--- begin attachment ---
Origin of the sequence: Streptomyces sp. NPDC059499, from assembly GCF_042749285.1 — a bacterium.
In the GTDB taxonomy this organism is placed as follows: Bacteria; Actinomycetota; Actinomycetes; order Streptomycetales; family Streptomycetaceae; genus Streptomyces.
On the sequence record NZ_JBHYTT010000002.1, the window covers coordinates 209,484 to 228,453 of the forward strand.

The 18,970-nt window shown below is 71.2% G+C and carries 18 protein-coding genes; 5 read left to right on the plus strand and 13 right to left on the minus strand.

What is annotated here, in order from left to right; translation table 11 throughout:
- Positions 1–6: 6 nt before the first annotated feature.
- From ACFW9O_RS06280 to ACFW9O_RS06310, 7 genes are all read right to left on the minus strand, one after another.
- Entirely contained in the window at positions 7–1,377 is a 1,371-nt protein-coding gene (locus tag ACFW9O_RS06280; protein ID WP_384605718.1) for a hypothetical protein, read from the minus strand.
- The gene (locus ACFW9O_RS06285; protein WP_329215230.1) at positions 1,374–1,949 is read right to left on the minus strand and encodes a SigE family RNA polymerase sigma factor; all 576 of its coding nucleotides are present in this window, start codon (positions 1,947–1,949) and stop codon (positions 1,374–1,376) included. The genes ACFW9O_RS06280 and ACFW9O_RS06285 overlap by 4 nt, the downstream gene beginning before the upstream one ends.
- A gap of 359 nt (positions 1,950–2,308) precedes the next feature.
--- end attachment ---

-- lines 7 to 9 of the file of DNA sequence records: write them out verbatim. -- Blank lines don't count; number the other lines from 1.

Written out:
- From ACFW9O_RS06280 to ACFW9O_RS06310, 7 genes are all read right to left on the minus strand, one after another.
- Entirely contained in the window at positions 7–1,377 is a 1,371-nt protein-coding gene (locus tag ACFW9O_RS06280; protein ID WP_384605718.1) for a hypothetical protein, read from the minus strand.
- The gene (locus ACFW9O_RS06285; protein WP_329215230.1) at positions 1,374–1,949 is read right to left on the minus strand and encodes a SigE family RNA polymerase sigma factor; all 576 of its coding nucleotides are present in this window, start codon (positions 1,947–1,949) and stop codon (positions 1,374–1,376) included. The genes ACFW9O_RS06280 and ACFW9O_RS06285 overlap by 4 nt, the downstream gene beginning before the upstream one ends.